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Scotch Whisky Industry Can Toast a Modest Comeback

May 17, 2016, 4:02 PM UTC
Scotch Whisky Production At Pernod Ricard SA Distilleries Ahead Of Scottish Referendum
An employee moves a wooden cask of Chivas Regal blended Scotch whisky, produced by Pernod Ricard SA, at the company's Strathisla distillery in Keith, U.K., on Tuesday, Aug. 5, 2014. Scottish nationalist leader Alex Salmond and former Chancellor of the Exchequer Alistair Darling, who leads the 'No' campaign, clashed over the risks and merits of independence six weeks before the Sept. 18 referendum that could bring an end to the U.K. Photographer: Simon Dawson/Bloomberg via Getty Images
Photograph by Simon Dawson — Bloomberg via Getty Images

The Scotch whisky industry reported a 2.8% drop in global volume last year, as demand slipped in Brazil, Russia and other nations that saw their economies dented by weak oil prices. But growth continued in North America and the decline for 2015 was less severe than the prior two years.

In 2013 and 2014, roughly 7% declines were reported by the industry group Scotch Whisky Association, which closely monitors the sector. And while Scotch’s weakness of late has improved, it is notably still performing worse than the overall global spirits category. Research firm Euromonitor recently issued its global report, calling out solid demand for English gin, Irish and Japanese whiskey, tequila and bourbon.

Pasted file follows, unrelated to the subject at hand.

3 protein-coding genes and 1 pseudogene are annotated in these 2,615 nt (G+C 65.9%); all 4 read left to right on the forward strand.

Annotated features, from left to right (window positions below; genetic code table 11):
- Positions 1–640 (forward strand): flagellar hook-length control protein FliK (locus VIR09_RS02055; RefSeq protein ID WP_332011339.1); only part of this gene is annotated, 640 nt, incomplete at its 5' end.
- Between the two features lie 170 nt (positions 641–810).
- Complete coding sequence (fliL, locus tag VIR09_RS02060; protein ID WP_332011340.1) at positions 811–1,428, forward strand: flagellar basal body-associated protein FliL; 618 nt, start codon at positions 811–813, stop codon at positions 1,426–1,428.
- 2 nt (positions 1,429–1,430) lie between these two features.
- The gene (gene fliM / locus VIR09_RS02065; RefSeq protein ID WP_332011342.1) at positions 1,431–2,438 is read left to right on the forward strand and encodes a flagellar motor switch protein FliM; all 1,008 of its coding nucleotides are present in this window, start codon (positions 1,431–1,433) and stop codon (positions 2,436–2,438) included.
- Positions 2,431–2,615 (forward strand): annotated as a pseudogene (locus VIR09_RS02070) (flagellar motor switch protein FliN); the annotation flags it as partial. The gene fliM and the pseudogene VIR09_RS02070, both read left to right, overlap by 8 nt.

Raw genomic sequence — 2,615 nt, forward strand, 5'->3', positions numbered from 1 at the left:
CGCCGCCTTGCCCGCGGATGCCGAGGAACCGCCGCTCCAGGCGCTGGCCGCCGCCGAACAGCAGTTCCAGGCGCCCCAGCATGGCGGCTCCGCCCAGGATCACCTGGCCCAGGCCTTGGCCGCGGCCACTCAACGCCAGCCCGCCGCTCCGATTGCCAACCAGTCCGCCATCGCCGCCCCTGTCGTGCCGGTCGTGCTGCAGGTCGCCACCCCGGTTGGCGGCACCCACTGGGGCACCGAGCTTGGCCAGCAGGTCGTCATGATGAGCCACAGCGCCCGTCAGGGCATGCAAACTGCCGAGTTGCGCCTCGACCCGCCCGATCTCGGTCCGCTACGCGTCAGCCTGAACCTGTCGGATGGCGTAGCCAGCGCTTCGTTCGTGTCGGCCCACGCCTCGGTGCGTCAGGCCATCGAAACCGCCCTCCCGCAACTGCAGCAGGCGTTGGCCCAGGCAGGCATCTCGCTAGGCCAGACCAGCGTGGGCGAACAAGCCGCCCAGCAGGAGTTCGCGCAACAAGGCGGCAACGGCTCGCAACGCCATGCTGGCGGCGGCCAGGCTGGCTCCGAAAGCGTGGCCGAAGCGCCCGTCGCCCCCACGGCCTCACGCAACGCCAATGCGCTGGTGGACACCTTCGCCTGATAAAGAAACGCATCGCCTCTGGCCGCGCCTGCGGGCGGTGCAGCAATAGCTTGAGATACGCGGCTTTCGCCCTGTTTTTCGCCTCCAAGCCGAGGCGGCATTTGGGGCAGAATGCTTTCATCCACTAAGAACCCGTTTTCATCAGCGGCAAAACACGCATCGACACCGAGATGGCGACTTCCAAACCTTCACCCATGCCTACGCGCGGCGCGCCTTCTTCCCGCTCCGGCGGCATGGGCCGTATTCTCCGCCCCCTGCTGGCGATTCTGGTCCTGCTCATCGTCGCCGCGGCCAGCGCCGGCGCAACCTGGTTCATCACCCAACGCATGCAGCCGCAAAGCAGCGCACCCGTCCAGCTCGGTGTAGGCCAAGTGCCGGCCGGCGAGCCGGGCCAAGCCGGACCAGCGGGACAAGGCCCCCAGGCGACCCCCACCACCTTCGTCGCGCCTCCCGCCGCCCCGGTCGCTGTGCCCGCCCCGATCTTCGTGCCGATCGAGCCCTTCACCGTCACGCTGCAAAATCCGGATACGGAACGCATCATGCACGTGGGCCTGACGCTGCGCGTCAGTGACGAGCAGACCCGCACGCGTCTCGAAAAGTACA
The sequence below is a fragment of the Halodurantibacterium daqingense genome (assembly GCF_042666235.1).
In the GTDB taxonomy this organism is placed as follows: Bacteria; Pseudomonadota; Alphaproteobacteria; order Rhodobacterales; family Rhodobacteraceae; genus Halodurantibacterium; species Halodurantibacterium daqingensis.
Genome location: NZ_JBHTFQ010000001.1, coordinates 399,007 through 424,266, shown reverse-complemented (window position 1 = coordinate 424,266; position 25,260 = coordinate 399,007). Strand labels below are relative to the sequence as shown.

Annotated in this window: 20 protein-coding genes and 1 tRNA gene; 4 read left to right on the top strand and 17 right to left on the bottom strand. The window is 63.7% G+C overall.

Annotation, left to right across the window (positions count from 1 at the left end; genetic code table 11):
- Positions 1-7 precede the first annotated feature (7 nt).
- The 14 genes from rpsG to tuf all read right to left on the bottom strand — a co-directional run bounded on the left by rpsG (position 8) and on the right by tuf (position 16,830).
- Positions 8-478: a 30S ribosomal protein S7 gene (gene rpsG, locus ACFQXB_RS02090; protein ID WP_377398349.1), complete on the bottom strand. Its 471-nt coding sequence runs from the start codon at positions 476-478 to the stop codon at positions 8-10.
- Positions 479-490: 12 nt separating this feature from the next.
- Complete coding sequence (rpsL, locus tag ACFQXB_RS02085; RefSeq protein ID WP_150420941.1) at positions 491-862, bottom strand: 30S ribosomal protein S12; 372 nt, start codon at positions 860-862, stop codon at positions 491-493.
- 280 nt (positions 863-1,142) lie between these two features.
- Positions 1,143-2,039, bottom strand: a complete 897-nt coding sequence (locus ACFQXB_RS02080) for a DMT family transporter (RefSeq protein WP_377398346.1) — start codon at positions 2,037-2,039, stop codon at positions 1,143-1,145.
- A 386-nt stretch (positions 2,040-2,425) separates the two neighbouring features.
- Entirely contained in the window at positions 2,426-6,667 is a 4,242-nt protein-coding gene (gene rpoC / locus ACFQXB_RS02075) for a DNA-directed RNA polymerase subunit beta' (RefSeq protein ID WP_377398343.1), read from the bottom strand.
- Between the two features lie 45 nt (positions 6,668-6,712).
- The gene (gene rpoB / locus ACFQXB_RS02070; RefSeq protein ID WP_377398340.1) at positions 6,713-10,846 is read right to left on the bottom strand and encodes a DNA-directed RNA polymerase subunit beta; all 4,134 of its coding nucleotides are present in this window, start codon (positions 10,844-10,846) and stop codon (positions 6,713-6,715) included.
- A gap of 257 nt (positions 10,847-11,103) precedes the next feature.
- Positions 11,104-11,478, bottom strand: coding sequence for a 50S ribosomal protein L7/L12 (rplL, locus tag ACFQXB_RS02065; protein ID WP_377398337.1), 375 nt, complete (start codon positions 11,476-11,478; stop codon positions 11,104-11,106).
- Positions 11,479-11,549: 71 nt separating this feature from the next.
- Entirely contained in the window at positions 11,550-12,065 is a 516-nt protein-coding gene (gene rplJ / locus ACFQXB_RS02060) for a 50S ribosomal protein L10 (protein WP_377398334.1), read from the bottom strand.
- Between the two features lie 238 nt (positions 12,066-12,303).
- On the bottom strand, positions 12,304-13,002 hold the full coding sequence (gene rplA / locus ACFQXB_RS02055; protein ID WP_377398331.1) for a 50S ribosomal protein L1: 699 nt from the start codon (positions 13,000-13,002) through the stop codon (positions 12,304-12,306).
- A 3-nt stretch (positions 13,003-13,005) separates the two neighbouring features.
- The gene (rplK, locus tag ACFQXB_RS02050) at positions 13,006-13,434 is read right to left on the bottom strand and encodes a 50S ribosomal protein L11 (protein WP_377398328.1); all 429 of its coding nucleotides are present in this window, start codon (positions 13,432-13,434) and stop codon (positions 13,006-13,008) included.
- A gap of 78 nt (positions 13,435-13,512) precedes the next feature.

The Scotch industry had been on a strong run in the decade leading up to 2013, as global drinkers were lured by a shift toward beverages that are marketed as “more premium” (higher priced, generally longer aging of the liquid) and also the attraction of Scotch whisky’s single malt and blended offerings. The industry enjoyed great marketing support from two of the largest players: U.K.-based Diageo and France’s Pernod Ricard.

But in the past few years, growth became more challenging, especially in light of currency fluctuations and some economic weakness in emerging markets that had been previously reliable to whisky makers.


Exports to Brazil dropped 20% last year, the Scotch Whisky Association reports, while there was also weakness in Russia and key African markets.

The North American market remained a growth driver. Total exports increased by an additional 1 million cases, or 7.8%, to 14.5 million cases. That region is critical to the industry, as it represents 16% of all exports. Much of the growth lately has been attributed to Single Malt exports, especially in the U.S. and Canada. Single Malts are made from a single distillery, as opposed to a blend that can come from multiple sources.

The biggest players in the category have reported choppy results as well of late. Pernod Ricard, for example, recently reported sales growth for the company’s Glenlivet and Royal Salute Scotches, but a decline for Chivas Regal and a flat performance for Ballantine’s. At Diageo, where Scotch represents 25% of net sales, the category was up a slim 1% for the back half of 2015. That improvement was driven by Johnnie Walker and continued momentum in Scotch Malts and Buchanan’s.

And while Scotch overall reported middling results for 2015, there is still great interest in the category among the biggest spirits makers. Jack Daniel’s maker Brown-Forman (BF-B) recently agreed to pay $416 million to acquire BenRiach Distillery, a bet on the wildly popular Single Malt Scotch whisky category.